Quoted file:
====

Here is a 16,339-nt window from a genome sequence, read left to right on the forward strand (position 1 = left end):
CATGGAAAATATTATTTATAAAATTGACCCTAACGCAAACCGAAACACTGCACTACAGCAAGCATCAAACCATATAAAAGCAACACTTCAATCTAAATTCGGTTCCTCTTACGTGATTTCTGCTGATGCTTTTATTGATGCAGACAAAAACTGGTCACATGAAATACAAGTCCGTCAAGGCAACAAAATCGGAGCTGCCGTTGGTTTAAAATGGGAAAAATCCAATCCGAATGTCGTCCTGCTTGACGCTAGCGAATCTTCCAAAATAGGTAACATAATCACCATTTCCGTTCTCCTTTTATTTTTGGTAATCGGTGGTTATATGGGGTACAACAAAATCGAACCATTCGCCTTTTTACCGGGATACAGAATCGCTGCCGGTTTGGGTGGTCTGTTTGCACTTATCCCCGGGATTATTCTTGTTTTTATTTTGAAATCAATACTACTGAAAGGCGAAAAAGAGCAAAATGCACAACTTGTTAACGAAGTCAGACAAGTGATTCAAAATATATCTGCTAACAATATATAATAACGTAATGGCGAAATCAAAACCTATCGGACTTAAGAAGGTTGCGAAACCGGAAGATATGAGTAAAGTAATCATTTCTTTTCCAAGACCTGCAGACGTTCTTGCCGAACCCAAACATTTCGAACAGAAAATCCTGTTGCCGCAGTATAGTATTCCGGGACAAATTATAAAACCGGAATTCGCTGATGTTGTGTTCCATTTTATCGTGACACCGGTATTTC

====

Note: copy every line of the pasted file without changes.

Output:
Here is a 16,339-nt window from a genome sequence, read left to right on the forward strand (position 1 = left end):
CATGGAAAATATTATTTATAAAATTGACCCTAACGCAAACCGAAACACTGCACTACAGCAAGCATCAAACCATATAAAAGCAACACTTCAATCTAAATTCGGTTCCTCTTACGTGATTTCTGCTGATGCTTTTATTGATGCAGACAAAAACTGGTCACATGAAATACAAGTCCGTCAAGGCAACAAAATCGGAGCTGCCGTTGGTTTAAAATGGGAAAAATCCAATCCGAATGTCGTCCTGCTTGACGCTAGCGAATCTTCCAAAATAGGTAACATAATCACCATTTCCGTTCTCCTTTTATTTTTGGTAATCGGTGGTTATATGGGGTACAACAAAATCGAACCATTCGCCTTTTTACCGGGATACAGAATCGCTGCCGGTTTGGGTGGTCTGTTTGCACTTATCCCCGGGATTATTCTTGTTTTTATTTTGAAATCAATACTACTGAAAGGCGAAAAAGAGCAAAATGCACAACTTGTTAACGAAGTCAGACAAGTGATTCAAAATATATCTGCTAACAATATATAATAACGTAATGGCGAAATCAAAACCTATCGGACTTAAGAAGGTTGCGAAACCGGAAGATATGAGTAAAGTAATCATTTCTTTTCCAAGACCTGCAGACGTTCTTGCCGAACCCAAACATTTCGAACAGAAAATCCTGTTGCCGCAGTATAGTATTCCGGGACAAATTATAAAACCGGAATTCGCTGATGTTGTGTTCCATTTTATCGTGACACCGGTATTTC